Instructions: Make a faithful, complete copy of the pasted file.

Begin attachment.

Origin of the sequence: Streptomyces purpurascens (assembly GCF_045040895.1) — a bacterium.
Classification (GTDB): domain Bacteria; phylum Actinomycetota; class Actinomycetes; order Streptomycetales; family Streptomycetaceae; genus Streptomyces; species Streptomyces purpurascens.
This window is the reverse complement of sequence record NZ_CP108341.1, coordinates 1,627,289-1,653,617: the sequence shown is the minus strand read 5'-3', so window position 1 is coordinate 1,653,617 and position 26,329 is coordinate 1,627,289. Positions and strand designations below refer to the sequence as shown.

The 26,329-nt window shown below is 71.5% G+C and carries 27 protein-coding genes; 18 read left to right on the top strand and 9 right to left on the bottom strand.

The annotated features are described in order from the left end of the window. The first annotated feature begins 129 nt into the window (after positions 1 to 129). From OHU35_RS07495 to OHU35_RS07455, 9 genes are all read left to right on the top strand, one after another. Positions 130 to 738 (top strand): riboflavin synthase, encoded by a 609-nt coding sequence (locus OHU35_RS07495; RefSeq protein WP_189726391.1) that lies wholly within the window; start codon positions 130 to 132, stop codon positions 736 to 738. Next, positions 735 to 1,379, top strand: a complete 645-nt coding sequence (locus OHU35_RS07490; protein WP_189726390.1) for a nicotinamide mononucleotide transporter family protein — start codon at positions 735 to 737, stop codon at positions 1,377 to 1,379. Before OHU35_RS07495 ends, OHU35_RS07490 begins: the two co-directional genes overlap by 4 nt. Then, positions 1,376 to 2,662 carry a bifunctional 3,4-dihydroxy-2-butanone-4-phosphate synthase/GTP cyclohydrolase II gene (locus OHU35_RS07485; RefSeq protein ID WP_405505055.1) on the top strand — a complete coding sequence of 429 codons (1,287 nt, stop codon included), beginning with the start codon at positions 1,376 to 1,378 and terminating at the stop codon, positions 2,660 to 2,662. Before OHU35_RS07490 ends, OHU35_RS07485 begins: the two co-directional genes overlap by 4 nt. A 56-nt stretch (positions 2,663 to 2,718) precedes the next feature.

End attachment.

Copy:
Origin of the sequence: Streptomyces purpurascens (assembly GCF_045040895.1) — a bacterium.
Classification (GTDB): domain Bacteria; phylum Actinomycetota; class Actinomycetes; order Streptomycetales; family Streptomycetaceae; genus Streptomyces; species Streptomyces purpurascens.
This window is the reverse complement of sequence record NZ_CP108341.1, coordinates 1,627,289-1,653,617: the sequence shown is the minus strand read 5'-3', so window position 1 is coordinate 1,653,617 and position 26,329 is coordinate 1,627,289. Positions and strand designations below refer to the sequence as shown.

The 26,329-nt window shown below is 71.5% G+C and carries 27 protein-coding genes; 18 read left to right on the top strand and 9 right to left on the bottom strand.

The annotated features are described in order from the left end of the window. The first annotated feature begins 129 nt into the window (after positions 1 to 129). From OHU35_RS07495 to OHU35_RS07455, 9 genes are all read left to right on the top strand, one after another. Positions 130 to 738 (top strand): riboflavin synthase, encoded by a 609-nt coding sequence (locus OHU35_RS07495; RefSeq protein WP_189726391.1) that lies wholly within the window; start codon positions 130 to 132, stop codon positions 736 to 738. Next, positions 735 to 1,379, top strand: a complete 645-nt coding sequence (locus OHU35_RS07490; protein WP_189726390.1) for a nicotinamide mononucleotide transporter family protein — start codon at positions 735 to 737, stop codon at positions 1,377 to 1,379. Before OHU35_RS07495 ends, OHU35_RS07490 begins: the two co-directional genes overlap by 4 nt. Then, positions 1,376 to 2,662 carry a bifunctional 3,4-dihydroxy-2-butanone-4-phosphate synthase/GTP cyclohydrolase II gene (locus OHU35_RS07485; RefSeq protein ID WP_405505055.1) on the top strand — a complete coding sequence of 429 codons (1,287 nt, stop codon included), beginning with the start codon at positions 1,376 to 1,378 and terminating at the stop codon, positions 2,660 to 2,662. Before OHU35_RS07490 ends, OHU35_RS07485 begins: the two co-directional genes overlap by 4 nt. A 56-nt stretch (positions 2,663 to 2,718) precedes the next feature.